Members of the US House of Representatives usually introduce more than 6,000 bills and resolutions every two years, the vast majority of which die in committee. Scheduling the ones that survive creates a complicated puzzle—one that Shuwanza Goff, SPA/MS '08, pieces together.
When the Democrats gained control of the House in January, Goff ascended to floor director in House majority leader Steny Hoyer’s (D-MD) office, becoming the first African American woman to serve in the powerful, behind-the-scenes role.
Goff works with politicians and staffers on both sides of the aisle to determine the timing of bills and gauge support for them. A floor director’s scheduling duties are exhausting and exhaustive. “You also have to know the policy, because you have to know what bills you’re bringing to the floor,” she says.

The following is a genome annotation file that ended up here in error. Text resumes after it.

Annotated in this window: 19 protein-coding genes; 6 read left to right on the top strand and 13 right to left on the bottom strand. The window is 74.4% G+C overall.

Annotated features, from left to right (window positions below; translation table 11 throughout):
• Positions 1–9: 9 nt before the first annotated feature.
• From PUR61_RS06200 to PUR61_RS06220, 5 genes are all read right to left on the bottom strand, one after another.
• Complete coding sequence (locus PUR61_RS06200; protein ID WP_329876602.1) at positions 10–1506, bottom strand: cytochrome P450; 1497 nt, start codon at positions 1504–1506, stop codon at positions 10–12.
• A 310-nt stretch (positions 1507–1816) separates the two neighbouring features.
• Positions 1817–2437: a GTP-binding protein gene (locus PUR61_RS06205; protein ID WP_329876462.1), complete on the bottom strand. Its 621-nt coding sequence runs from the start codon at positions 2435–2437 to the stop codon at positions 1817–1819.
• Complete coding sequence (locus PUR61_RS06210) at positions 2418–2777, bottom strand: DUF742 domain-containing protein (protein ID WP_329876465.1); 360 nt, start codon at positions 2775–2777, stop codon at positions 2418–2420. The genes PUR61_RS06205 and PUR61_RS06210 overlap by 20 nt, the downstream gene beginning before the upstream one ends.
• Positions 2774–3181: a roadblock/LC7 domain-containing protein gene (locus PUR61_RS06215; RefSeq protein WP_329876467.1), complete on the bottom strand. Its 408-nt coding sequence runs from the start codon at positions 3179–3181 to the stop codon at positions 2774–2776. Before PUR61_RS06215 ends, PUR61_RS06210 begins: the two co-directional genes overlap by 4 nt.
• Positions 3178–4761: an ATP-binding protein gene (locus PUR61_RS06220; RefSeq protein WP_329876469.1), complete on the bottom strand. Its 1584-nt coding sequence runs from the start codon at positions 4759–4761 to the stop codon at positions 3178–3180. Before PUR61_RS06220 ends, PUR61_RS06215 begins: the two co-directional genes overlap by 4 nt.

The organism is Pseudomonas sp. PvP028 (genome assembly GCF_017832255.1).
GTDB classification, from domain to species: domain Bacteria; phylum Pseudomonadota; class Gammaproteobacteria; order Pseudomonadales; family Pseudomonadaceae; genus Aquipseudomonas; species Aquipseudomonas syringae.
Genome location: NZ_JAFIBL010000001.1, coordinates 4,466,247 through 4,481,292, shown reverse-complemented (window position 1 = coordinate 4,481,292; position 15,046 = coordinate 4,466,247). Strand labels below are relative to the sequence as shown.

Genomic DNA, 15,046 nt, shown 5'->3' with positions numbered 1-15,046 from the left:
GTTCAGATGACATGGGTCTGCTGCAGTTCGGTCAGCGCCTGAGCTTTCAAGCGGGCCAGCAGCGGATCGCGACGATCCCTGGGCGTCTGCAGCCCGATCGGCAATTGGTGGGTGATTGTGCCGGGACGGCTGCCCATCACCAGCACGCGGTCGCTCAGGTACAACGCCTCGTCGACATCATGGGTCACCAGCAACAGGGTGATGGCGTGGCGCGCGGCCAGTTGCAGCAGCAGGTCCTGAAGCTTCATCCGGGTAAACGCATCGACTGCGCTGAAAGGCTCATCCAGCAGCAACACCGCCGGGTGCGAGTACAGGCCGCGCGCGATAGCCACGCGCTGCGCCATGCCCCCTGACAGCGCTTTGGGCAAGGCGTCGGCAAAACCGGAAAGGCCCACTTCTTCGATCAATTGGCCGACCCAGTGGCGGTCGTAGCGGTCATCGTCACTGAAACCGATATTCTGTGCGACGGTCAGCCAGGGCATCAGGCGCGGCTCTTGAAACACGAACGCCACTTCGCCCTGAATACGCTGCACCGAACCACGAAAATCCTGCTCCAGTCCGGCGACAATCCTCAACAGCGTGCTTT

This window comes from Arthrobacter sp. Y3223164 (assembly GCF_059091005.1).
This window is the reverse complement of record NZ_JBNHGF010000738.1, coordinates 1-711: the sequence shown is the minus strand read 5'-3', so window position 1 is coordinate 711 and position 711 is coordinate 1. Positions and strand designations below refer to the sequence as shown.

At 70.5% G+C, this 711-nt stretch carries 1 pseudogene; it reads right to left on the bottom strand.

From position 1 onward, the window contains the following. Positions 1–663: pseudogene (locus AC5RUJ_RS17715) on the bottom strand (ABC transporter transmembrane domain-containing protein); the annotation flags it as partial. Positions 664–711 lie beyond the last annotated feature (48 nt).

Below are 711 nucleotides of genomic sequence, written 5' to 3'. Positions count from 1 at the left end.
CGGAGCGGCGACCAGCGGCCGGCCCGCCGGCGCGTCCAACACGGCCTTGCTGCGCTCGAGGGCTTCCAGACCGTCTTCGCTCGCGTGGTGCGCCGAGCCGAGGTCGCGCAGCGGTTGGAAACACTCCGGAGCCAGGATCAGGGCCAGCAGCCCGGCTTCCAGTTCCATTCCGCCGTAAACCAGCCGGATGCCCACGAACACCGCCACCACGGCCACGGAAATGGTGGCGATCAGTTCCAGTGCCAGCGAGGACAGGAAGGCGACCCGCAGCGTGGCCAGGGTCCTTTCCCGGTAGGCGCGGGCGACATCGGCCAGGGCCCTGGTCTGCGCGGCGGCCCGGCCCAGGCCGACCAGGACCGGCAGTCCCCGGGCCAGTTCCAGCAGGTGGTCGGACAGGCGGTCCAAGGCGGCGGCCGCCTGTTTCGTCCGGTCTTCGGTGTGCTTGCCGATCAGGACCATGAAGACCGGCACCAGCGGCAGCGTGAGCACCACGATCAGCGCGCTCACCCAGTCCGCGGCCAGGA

When Goff started with Hoyer in 2008, she expected to leave Capitol Hill after a congressional cycle. But she continued to climb in title and responsibility, jumping from staff assistant to director of legislative operations for the then minority whip in just five years.
She credits mentors, including Hoyer, with helping her advance. Now that she’s risen to readying bills for prime time, she hopes to empower younger staffers.
“[Congressional offices] need to be serious about ensuring that staff is reflective of this great, new collective class of members that we have, that it’s reflective of the country,” she says. “That’s just something you have to be intentional about.”